Tuesday, October 20, 2009

Nashville files suit to seize 7 properties for convention center

Metro government officials have taken the first steps toward seizing downtown property for a proposed convention center.
The Metro Development and Housing Agency filed condemnation suits against seven groups of property owners in Davidson County Circuit Court on Friday. The agency said in the petitions that it had deposited more than $31.2 million to pay what it considers "just compensation" to acquire the properties by eminent domain.

The county property assessor's office appraised the properties for more than $24.3 million collectively this year.

Metro is considering building a 1.2 million-square-foot, $600 million convention center on about 15 acres south of Sommet Center and First Baptist Church. Mayor Karl Dean and the Metro Council decided last summer to borrow about $62 million to start acquiring property, even though financing plans for the center and an attached hotel are still coming together.

Joe Cain, MDHA's development director, said last week that the agency would continue negotiating with property owners even after starting eminent domain proceedings. Cain said the lawsuits were necessary to ensure that the city has the property in hand by January.

MDHA has already reached agreements with seven other property owners.

The properties

In its court filings, the agency said it was willing to pay:

• $2,835,000 for Christie's Cabaret, which was appraised for more than $2.33 million.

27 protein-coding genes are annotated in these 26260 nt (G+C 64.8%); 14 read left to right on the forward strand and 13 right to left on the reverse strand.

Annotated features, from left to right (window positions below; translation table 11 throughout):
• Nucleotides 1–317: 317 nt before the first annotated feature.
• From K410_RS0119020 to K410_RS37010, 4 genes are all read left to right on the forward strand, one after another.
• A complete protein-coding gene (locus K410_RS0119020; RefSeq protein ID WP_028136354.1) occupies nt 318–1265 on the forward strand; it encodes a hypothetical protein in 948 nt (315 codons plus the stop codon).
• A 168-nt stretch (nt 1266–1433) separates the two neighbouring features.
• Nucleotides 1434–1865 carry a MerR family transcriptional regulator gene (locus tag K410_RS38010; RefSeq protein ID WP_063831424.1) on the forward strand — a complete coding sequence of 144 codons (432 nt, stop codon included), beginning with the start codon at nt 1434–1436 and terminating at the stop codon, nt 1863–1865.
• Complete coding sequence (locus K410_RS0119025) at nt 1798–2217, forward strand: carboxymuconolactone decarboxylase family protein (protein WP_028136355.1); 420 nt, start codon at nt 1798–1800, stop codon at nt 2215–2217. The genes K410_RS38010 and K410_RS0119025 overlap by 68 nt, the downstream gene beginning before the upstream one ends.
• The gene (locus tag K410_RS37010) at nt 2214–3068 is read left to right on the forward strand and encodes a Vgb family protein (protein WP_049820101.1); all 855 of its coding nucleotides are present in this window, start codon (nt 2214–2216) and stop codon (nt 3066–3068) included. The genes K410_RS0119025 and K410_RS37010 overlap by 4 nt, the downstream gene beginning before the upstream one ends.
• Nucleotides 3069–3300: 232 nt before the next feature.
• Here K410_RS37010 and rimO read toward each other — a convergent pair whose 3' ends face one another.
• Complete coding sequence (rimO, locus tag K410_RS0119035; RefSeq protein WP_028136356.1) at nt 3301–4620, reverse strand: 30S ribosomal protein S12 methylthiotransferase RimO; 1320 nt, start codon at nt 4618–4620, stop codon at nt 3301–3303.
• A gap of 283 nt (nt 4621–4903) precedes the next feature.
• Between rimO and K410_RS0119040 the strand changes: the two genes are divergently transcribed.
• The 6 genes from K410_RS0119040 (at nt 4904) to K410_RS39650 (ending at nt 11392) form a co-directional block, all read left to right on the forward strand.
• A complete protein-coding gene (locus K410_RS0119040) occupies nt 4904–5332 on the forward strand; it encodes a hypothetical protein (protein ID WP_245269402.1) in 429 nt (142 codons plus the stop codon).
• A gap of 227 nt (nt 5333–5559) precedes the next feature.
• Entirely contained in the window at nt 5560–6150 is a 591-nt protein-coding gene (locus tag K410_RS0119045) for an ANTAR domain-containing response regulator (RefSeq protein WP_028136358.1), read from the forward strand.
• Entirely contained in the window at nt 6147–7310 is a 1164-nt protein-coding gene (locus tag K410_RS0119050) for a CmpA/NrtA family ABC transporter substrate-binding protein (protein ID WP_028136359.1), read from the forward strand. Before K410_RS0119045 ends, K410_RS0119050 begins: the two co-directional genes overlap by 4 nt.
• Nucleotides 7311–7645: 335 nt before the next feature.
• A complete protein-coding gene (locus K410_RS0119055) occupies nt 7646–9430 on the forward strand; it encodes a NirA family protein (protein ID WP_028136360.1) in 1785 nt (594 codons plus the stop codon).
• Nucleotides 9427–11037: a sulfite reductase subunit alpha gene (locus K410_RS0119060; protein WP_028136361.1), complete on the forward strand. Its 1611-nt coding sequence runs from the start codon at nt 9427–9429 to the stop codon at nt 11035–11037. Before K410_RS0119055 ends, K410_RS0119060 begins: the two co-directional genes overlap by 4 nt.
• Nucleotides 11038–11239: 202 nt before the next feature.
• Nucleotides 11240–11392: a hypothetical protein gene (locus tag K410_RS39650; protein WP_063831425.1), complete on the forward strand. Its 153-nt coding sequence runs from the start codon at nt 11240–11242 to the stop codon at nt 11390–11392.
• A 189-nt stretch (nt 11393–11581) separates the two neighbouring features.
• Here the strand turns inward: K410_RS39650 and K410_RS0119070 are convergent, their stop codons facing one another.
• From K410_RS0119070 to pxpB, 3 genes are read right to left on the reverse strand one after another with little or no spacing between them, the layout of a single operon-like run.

• $14.8 million for a 5.66-acre site owned by Tower Music City II LLC, part of Tower Investments. The site was appraised for $12,550,600.

• $4.8 million for the Musicians' Hall of Fame, which was appraised for a little more than $3 million.

• $1,774,300 to Nashville Downtown Platinum LLC for two parcels appraised for $1,157,300.

• $905,000 to Hugh Cates, A.M. Downing, Richard Downing, Donna C. Downing and Lamar Advertising for a site appraised for $637,100.

• $4,906,500 for the Greyhound bus station, which was appraised for $3,775,500.

• $1.25 million to Billy D. and Beverly G. Pitt for a parcel appraised for $926,400.

Councilman Jim Gotto has proposed a Metro Charter amendment that would give the council the right to approve or reject any use of eminent domain.

The council previously delegated that authority to MDHA by setting up redevelopment districts in areas that are considered blighted.

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